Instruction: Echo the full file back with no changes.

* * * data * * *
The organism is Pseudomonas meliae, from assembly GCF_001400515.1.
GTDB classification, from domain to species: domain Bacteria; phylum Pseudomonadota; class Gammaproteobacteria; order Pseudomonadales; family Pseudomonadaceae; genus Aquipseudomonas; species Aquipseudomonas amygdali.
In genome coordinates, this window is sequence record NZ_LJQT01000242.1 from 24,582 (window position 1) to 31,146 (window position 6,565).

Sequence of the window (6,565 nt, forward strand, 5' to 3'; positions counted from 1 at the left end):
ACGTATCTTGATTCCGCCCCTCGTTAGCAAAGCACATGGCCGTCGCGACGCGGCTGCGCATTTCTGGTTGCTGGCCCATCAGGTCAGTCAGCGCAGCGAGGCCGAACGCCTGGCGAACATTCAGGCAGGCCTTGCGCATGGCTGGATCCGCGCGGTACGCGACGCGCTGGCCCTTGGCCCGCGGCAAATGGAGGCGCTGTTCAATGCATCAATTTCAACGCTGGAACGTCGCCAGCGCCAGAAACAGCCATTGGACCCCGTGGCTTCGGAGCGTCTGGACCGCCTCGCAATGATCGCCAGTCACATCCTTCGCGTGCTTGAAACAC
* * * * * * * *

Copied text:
The organism is Pseudomonas meliae, from assembly GCF_001400515.1.
GTDB classification, from domain to species: domain Bacteria; phylum Pseudomonadota; class Gammaproteobacteria; order Pseudomonadales; family Pseudomonadaceae; genus Aquipseudomonas; species Aquipseudomonas amygdali.
In genome coordinates, this window is sequence record NZ_LJQT01000242.1 from 24,582 (window position 1) to 31,146 (window position 6,565).

Sequence of the window (6,565 nt, forward strand, 5' to 3'; positions counted from 1 at the left end):
ACGTATCTTGATTCCGCCCCTCGTTAGCAAAGCACATGGCCGTCGCGACGCGGCTGCGCATTTCTGGTTGCTGGCCCATCAGGTCAGTCAGCGCAGCGAGGCCGAACGCCTGGCGAACATTCAGGCAGGCCTTGCGCATGGCTGGATCCGCGCGGTACGCGACGCGCTGGCCCTTGGCCCGCGGCAAATGGAGGCGCTGTTCAATGCATCAATTTCAACGCTGGAACGTCGCCAGCGCCAGAAACAGCCATTGGACCCCGTGGCTTCGGAGCGTCTGGACCGCCTCGCAATGATCGCCAGTCACATCCTTCGCGTGCTTGAAACAC